Haval, China’s top car maker for each of the last seven years, will launch into Europe alongside luxury sibling Wey
Mark Tisshaw
17 November 2017

China’s biggest domestic car maker, Haval, is planning to launch into Europe in the early part of the next decade as part of a two-pronged assault outside of China alongside sister brand Wey.

Haval has been China’s top-selling brand for each of the past seven years, thanks to the success of its H2 and H6 models, which were joined today at the Guangzhou motor show with the launch of the Nissan Qashqai-sized H4 to sit between them in the range.

Jens Steingraber, vice president of Haval’s parent firm Geely and CEO of its premium sister firm Wey, said “Haval would go abroad” into more mature markets. As for a timescale, he said: “The beginning of the 2020s to be realistic.”

Steingraber, who joined Great Wall from Audi, has his main focus on Wey, which launched this year as the first attempt at a more premium Chinese domestic car maker. He says Korean and Japanese brands, the likes of Hyundai, Toyota and Honda, are the targets for Wey, which revealed its plans to launch in Europe earlier this year at the Frankfurt motor show.

Steingraber said Great Wall was different from other Chinese firms in targeting a successful launch in more mature markets by “learning the lessons from mistakes of others before”. To that end, he said that you “only get one shot” at launching into a market such as Europe.

He pointed to safety as the most crucial thing to get right, to dispel the myth Chinese cars were all cheap and unsafe. “Our brand is a safety brand with no failure allowed,” he said, adding that Wey could pass the most strict of US crash safety tests even now, and the cars had been designed and engineered from the start of their life to be ready to be exported overseas when the time was right.

Design was also a crucial part to the success of Chinese cars overseas, said Steingraber. “You can build cars as good as you want, but if it doesn’t look good, no-one will buy them. It’s quality and safety.”

Wey was planning its global launch with its full model range, which currently consists of VV5 and VV7 (pictured above) models, with a full range planned by 2021, including a larger VV8 model in March next year and a smaller VV3 to follow later in 2018. Autonomous technology is being developed, as are full electric versions, and fuel cells to launch by 2023, as well as plug-in hybrid versions of its models as soon as next year.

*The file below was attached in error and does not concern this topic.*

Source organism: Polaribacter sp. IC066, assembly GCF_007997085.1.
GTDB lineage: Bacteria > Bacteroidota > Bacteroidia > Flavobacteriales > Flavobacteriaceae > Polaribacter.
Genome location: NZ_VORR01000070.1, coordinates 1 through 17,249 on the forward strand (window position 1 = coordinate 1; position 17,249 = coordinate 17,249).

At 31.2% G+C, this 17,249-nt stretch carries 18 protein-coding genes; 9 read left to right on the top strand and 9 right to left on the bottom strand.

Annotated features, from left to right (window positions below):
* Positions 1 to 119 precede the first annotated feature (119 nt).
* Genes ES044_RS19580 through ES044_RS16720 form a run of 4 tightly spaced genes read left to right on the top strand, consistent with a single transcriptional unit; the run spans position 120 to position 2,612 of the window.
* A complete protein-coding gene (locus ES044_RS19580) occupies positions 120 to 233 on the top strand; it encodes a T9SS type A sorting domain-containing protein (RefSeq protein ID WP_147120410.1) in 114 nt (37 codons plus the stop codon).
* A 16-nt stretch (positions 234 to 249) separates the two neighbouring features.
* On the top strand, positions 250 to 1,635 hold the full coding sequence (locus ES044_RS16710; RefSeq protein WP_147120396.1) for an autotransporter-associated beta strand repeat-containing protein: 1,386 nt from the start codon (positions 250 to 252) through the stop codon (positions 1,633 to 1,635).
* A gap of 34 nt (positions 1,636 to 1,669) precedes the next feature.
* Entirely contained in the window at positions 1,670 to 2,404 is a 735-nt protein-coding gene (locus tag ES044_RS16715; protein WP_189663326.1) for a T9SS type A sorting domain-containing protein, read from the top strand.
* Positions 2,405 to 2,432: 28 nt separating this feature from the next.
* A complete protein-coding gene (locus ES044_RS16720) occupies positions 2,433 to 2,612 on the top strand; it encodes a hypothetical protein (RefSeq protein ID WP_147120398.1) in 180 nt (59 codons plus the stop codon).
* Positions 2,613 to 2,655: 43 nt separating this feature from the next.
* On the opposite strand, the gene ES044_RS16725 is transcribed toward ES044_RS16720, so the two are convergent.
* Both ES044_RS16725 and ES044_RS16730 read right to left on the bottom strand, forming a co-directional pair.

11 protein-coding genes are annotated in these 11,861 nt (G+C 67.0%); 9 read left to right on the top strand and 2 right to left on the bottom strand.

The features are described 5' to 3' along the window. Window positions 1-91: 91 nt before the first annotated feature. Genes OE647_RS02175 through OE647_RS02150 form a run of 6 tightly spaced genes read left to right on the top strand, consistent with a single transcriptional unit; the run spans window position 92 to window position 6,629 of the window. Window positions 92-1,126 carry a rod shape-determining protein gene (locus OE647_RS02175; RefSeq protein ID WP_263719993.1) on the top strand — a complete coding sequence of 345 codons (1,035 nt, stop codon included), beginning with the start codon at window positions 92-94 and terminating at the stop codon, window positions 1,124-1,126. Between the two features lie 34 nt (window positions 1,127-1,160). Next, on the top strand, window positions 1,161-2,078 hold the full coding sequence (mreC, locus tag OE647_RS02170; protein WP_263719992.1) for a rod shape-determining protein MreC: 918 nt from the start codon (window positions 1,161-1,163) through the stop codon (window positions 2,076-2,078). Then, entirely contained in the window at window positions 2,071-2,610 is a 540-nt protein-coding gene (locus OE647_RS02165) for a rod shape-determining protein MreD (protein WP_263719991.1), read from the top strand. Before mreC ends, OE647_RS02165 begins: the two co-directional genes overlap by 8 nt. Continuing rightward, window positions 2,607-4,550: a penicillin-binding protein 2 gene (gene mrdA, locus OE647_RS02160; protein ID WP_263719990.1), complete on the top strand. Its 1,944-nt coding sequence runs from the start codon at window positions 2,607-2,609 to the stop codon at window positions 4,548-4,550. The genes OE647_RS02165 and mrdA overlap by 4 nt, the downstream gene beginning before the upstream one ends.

UK plans were not fixed for either Wey or Haval, said Steingraber, who added that Wey planned to be selling 400,000 cars a year by 2020. Great Wall sold more than a million cars last year, with the Haval H6 regularly topping sales charts. 

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17 November 2017

Haval's parent company is Great Wall, as stated slightly later in the article, not Geely. Autocar really should consider employing the services of a few proofreaders to avoid this sort of embarrassing screw up. 

17 November 2017

"You can build cars as good as you want, but if it doesn't look good, no-one will buy them.  It's quality and safety"

Is he listening to himself?!?  Your cars are ugly, and no one in their right mind is going to buy anything from China thinking it's quality and safe!

18 November 2017
You'd think that but then I look inside consumer electronics all day and see that 98% of them are made in China.. most cars are built in China now. Your comment is very out dated..unfortunately.

18 November 2017

I don't know what you're sniffing, but give it a rest for a while.  The world's best-selling vehicle is made in the US.  The next two are made in Japan.  The next is German, then Japan again.  Getting the picture?


20 November 2017
Bazzer wrote:

I don't know what you're sniffing, but give it a rest for a while.  The world's best-selling vehicle is made in the US.  The next two are made in Japan.  The next is German, then Japan again.  Getting the picture?

In 2011, the China-only Wuling Sunshine was the third best-selling model in the world, selling over 950,000 units, and I believe that remains the case. 

18 November 2017

They have been trying to sell Chinese cars in this country for a couple of year, where price is always king. They have had success with pickups and buses, to a lesser extent with trucks. But cars are few and far between. I was in one a few weeks back beign ferried around and it was pathetic. Engine and transmission noise was unacceptable, plastics were basic and poor fit with seat backs differing in stiching detail for example, between passenger and drivers seat.

20 November 2017

Look, don't make me do research, I'm too busy - do it yourself, then you won't get it so wrong.  For some bizarre reason, you seem to think data from 2011 is better than from 2016/17.  It seems you're sniffing the same stuff as him above.  Just stop it.  China only makes 25 million cars a year, whereas the rest of the world makes 91 million cars.  You only have to type the question into Google to get the results that will stop you posting silly things like "In 2011, the China-only...".  Bruddy irriot.

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